Review: Warwick RockBass Streamer NT1

The Streamer was one of the basses that made Warwick a serious contender in the early ’80s.
Image placeholder title

The Streamer was one of the basses that made Warwick a serious contender in the early ’80s. For nearly a decade, Warwick’s Chinese-made Rockbass line has brought less-expensive versions of the high-end models to the masses. The fretless Rockbass Streamer NT1 is at the top of the Rockbass spectrum and offers a bold alternative to the classic Fender-style fretless.

The ergonomic benefit of the unique body design is immediately palpable. The Streamer’s concave contour is comfortable against the body, and its even weight distribution allows it to rest comfortably on your lap or on a strap. The 2+2 angled headstock also helps to defend against neck-dive. Bordered by dyed stringers, the three maple laminates running through the body add a lovely visual continuity to the bass, as does the plain natural finish. Thanks to CNC-machine precision, you’d be hard pressed to find any fault with the way it all fits together, a testament to how far mass-produced instruments have come in the last decade.

The test instrument’s control cavity was clean, neatly wired and soldered, shielded, and easy to access with a convenient no-screw panel. The panel itself was not shielded, but overall the bass was quiet, with no perceivable RF interference issues. Alongside a factory installed 9-volt battery is a generic preamp, and a big difference between the Rockbass line and the German-made models. The Warwick-designed stop-tailpiece bridge allows for height adjustment of not only the individual saddles, but of the entire bridge itself. It also includes a hex screw on each saddle to lock it in place once you’ve set your intonation. The trussrod is accessible without a screwdriver via a small plastic flip panel on the headstock. You can adjust string height with the Just-A-Nut III, a great feature on Warwick basses. (Fretless instruments can be more finicky for fine-tuning, and string height at the nut is crucial for overall playability and sustain.) The neck seemed to have a slight twist on the bass side—I added a bit of extra relief to the neck, and that seemed to diminish some of the fingerboard noise I was hearing. The edge of the Streamer’s fingerboard itself is sharp; I’m not sure if this is by design or a manufacturing oversight. It’s initially off-putting, but I got used to it. In general, this bass is easy on the eyes and easy to adjust.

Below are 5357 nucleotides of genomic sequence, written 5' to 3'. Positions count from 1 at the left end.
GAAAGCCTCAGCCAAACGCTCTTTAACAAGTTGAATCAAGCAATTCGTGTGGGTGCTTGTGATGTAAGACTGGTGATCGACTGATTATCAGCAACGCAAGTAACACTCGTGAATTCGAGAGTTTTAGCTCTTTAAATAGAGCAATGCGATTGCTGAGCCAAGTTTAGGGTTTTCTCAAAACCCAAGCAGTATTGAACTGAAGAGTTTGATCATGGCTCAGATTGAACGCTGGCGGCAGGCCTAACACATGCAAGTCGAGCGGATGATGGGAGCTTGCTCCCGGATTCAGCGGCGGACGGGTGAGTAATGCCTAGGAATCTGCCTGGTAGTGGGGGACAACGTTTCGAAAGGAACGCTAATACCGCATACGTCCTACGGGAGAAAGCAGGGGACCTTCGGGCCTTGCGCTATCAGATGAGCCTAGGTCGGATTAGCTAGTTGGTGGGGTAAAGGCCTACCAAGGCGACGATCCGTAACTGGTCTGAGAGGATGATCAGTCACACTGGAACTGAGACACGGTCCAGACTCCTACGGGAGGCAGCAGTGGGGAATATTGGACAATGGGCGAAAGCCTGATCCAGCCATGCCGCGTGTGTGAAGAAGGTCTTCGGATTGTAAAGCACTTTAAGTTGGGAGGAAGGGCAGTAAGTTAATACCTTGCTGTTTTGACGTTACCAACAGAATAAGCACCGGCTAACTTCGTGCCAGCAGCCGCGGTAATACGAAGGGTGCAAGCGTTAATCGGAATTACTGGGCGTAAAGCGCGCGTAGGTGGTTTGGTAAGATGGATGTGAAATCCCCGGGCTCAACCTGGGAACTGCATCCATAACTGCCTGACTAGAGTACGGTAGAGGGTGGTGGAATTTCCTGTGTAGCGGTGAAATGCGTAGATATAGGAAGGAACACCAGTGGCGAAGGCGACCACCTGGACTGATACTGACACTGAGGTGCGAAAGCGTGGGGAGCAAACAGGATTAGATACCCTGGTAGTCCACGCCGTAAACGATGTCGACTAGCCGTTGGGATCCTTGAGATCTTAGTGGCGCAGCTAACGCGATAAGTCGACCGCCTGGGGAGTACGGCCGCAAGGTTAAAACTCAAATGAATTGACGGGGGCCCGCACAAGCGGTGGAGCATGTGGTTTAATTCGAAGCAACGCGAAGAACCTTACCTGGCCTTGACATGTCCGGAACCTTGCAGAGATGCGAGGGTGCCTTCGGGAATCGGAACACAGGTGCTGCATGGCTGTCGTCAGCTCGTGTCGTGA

Tonally, the Rockbass is in an altogether different category than a Fender-style fretless. If you’ve come looking for a vintage Jaco tone, this is not your bass. With the active MEC P/J pickups blended and the EQ set flat, the basic tone is bright, modern, and a little on the shy side. I found myself wanting to boost the lows a bit and cut some treble to get a little more mwah and sustain, which made me wish the EQ had a midrange band to add more warmth and personality. The sensitive treble knob required small touches so as not to bring out too much string noise; switching to a set of nickel-plated roundwounds or flat-wounds would mitigate this substantially. The Streamer has a bright edge and tons of growl to cut through a mix, and minimal adjustments to the action and tone controls make it easy to play and find useable tones.

If you like the Warwick growl and are in the market for a bright and modern active fretless bass, the Streamer is one to check out.



RockBass Streamer NT1
Street $1,000
Pros Easy to play, modern tone
Cons Lacks warmth; sharp-edged finger-board
Bottom Line Slick, modern-sounding alternative to the Fender-style fretless.


Construction Neck-through
Body Alder
Fingerboard Tigerstripe ebony
Scale length 34"
String spacing 19mm
Pickups MEC P/J
Hardware Warwick-designed bridge; Warwick strap locks

Made in China